The hype surrounding the upcoming movie Australia must be almost as intense in the Northern Hemisphere as it is here, and with every trailer and sneak preview that’s released, the enthusiasm about being from this neck of the woods gathers energy. Do such things make her pine for home?

“It takes very little to make me homesick,” she says, keen to prove herself. “A few eucalyptus leaves in a bunch of flowers will do it.”

But there’s plenty more this expat misses from Down Under. “The big skies; the fresh air; the relaxed attitude; the people,” she lists, describing a scene so dinky-di I can almost smell the snags sizzling. “I’d love to be able to climb in my dad’s Mustang and drive.”

Kylie out in London yesterday.

There’s certainly none of that on offer in London, but it does have its benefits, not least that it’s a hub of the music industry.

Then there’s the cutting-edge fashion scene, the glamorous parties and red-carpet movie premieres. And it’s not as if she’s the only Minogue in town: her sister, Dannii, is based there, too, currently appearing as a judge on the UK’s The X Factor. The good news is that, even with all those drawcards, she doesn’t rule out moving back.

“It’s a bit of a pipedream at the moment,” she says. “But I have to confess, there are times when I think, that’s a good life. We’ll see what path my life takes.”

It’s been more than a year-and-a-half since her romance with French actor Olivier Martinez reached its end, amid rumours (which she’s dismissed) that there were ‘other women’.

I think I speak on behalf of most of the civilised world when I say we’d all like to see Kylie lucky in love. She was photographed earlier this month cuddling up to 30-year-old Spanish model Andres Velencoso at a party in Paris. I cross my fingers: does she really have a new man in her life?

“I don’t. Nothing too serious. I’m libre,” she says, purring the French word for ‘free’ as perfectly as any Parisienne. It’s a cute touch, especially given the frenzied tabloid speculation that erupts every time she pops up on the chic side of the English Channel. One thing that keeps her going back to Paris is the Rhodesian ridgeback she and Martinez shared during their four years together, which she credits for keeping her company during her breast-cancer treatment.

“I saw Sheeba just a couple of days ago. And the ‘he’ of the ‘she’,” says Minogue, referring to the dog’s owner. “They were both well. Every time I’m in Paris, I try to see Ollie and have a catch-up. And I like to have Sheeba over with me for a couple of nights.”

So much for the hope of a blossoming relationship, then. At least, in the absence of anything current, we can keep ourselves entertained courtesy of Jason Donovan’s fabulously loose tongue.

With a new album on the horizon, his recent recollections of his time as her other half (namely that their first horizontal encounter took place in a Sydney Travelodge, before she dumped him over the phone) were well timed.

Some people might not like having their intimate past dredged up in the press. Minogue couldn’t care less.

“Knowing him and knowing the business we’re in, I’m fully aware he might not bring up the subject of me, but as soon as he’s asked about me…” she breaks off. “He may have spent half an hour talking about other things, but that will be the headline.”

Reflecting on those days, it’s amazing to see how far she’s come. Based on her role in Neighbours and the Stock Aitken Waterman era of her singing career, you’d be forgiven for predicting that, 20-odd years on, she’d be the bubble-permed fodder of ‘where are they now?’ documentaries.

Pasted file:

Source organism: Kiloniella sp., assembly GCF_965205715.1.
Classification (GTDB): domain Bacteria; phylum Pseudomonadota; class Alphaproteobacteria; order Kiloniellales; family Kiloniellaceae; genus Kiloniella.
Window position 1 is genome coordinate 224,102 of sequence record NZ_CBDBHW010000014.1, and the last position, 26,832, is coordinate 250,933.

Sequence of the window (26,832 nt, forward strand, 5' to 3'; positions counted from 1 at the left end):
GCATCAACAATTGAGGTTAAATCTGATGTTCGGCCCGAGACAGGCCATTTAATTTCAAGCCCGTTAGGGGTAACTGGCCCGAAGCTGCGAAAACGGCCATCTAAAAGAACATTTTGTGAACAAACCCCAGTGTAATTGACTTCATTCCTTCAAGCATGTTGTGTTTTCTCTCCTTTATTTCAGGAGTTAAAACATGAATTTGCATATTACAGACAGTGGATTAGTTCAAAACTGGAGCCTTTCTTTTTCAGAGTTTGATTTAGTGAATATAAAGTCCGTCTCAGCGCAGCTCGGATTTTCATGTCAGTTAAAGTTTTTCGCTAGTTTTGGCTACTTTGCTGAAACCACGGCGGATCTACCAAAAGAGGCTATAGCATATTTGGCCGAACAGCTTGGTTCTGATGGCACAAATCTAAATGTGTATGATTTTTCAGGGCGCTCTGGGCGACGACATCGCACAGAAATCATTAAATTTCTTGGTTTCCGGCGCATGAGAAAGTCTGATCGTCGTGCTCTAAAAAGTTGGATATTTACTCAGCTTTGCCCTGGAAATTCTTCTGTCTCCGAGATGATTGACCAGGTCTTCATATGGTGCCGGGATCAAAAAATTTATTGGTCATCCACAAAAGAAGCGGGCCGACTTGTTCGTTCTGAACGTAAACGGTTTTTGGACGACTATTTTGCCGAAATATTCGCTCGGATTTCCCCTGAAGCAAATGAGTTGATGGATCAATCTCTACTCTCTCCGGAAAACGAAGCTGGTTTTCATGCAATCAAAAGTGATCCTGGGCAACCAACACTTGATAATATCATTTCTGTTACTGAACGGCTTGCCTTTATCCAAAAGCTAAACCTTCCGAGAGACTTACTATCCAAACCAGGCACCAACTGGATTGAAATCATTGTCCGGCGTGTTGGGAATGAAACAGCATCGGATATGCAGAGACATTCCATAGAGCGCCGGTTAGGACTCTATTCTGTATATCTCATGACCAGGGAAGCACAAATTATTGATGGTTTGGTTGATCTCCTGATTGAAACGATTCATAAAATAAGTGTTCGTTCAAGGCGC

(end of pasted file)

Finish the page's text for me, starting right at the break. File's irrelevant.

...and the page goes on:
Instead, there have been 10 studio albums, the Love Kylie lingerie collection, three perfumes and a children’s book. And, whatever your thoughts on Minogue’s acting skills, TV producers fall over themselves to offer her bit-parts. Who can forget her stint on Kath & Kim? And, her role in last year’s Christmas Day special of cult UK sci-fi series Doctor Who helped attract an audience of 13.31 million – the show’s highest since 1979.

Having turned 40 in May, she has a lot of career to look back on, both good and bad. “There’s plenty I’ve cringed about,” she says. “There’s one track I really didn’t like called ‘What Kind of Fool’. But I realised you can run, but you can’t hide, so I embraced ‘I Should Be So Lucky’ and the rest of them.”

But here’s the big question: does she ever watch Neighbours? “I’d be hard-pressed to know who’s who. Where are Des and Daphne?” she says, sweetly diplomatic. “I’m still asked about it and I love hearing the stories from people in the UK. They say they’d race back from school to watch it and have a debrief every morning. I never knew what a phenomenon it was because I was in Australia making the show.”

She’s right. From our exotic outpost, with the sun sparkling off the Pacific, it’s not always easy to see how our homegrown stars are viewed overseas. But one thing’s for sure, from soapstar to pop princess, and gay icon to celebrity bottom, Kylie Minogue has earnt an enviable list of descriptors over the years. It’s safe to say she’s doing well for herself.

Just not quite as well as The Wiggles.




4 responses

28 10 2008

LOL at the artwork. I would totally get one 😀

31 10 2008

I’m quite surprised that Kylie doesn’t like “What kind of fool” being as she co-wrote it with Stock/Waterman. I don’t think it’s onwe of her best efforts personally, but it it still surprised me a bit.

3 11 2008

i want that song

13 11 2008
Byron Law

I am gutted she does not like “What Kind Of Fool”. Its one of my fave PWL tracks. Her live performance on Top Of The Pops (it was live as well as the BBC made for a brief period the performers on the show sing) of the song back in 1992 was great.

At least she likes the rest of the PWL back catalogue anyway.